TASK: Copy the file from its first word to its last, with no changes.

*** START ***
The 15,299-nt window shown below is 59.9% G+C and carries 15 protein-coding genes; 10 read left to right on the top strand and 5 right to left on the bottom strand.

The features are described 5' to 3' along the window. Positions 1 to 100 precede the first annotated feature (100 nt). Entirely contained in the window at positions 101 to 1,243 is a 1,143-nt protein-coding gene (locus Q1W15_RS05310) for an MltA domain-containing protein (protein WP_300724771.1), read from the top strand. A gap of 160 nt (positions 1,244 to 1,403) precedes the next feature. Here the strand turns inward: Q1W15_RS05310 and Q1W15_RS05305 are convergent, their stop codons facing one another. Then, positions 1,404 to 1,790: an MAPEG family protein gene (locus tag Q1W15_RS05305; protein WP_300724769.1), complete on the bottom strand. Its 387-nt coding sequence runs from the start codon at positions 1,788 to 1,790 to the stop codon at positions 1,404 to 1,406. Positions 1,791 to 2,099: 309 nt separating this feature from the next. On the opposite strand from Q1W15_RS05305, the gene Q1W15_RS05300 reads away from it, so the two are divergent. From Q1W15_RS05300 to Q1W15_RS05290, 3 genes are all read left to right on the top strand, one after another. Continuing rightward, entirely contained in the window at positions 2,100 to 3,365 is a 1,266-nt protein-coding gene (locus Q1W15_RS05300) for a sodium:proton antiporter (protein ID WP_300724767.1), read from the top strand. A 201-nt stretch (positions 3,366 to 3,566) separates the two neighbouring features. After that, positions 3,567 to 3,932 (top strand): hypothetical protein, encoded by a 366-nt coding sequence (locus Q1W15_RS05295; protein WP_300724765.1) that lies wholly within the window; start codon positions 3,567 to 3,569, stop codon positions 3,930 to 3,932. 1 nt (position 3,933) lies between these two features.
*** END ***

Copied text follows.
The 15,299-nt window shown below is 59.9% G+C and carries 15 protein-coding genes; 10 read left to right on the top strand and 5 right to left on the bottom strand.

The features are described 5' to 3' along the window. Positions 1 to 100 precede the first annotated feature (100 nt). Entirely contained in the window at positions 101 to 1,243 is a 1,143-nt protein-coding gene (locus Q1W15_RS05310) for an MltA domain-containing protein (protein WP_300724771.1), read from the top strand. A gap of 160 nt (positions 1,244 to 1,403) precedes the next feature. Here the strand turns inward: Q1W15_RS05310 and Q1W15_RS05305 are convergent, their stop codons facing one another. Then, positions 1,404 to 1,790: an MAPEG family protein gene (locus tag Q1W15_RS05305; protein WP_300724769.1), complete on the bottom strand. Its 387-nt coding sequence runs from the start codon at positions 1,788 to 1,790 to the stop codon at positions 1,404 to 1,406. Positions 1,791 to 2,099: 309 nt separating this feature from the next. On the opposite strand from Q1W15_RS05305, the gene Q1W15_RS05300 reads away from it, so the two are divergent. From Q1W15_RS05300 to Q1W15_RS05290, 3 genes are all read left to right on the top strand, one after another. Continuing rightward, entirely contained in the window at positions 2,100 to 3,365 is a 1,266-nt protein-coding gene (locus Q1W15_RS05300) for a sodium:proton antiporter (protein ID WP_300724767.1), read from the top strand. A 201-nt stretch (positions 3,366 to 3,566) separates the two neighbouring features. After that, positions 3,567 to 3,932 (top strand): hypothetical protein, encoded by a 366-nt coding sequence (locus Q1W15_RS05295; protein WP_300724765.1) that lies wholly within the window; start codon positions 3,567 to 3,569, stop codon positions 3,930 to 3,932. 1 nt (position 3,933) lies between these two features.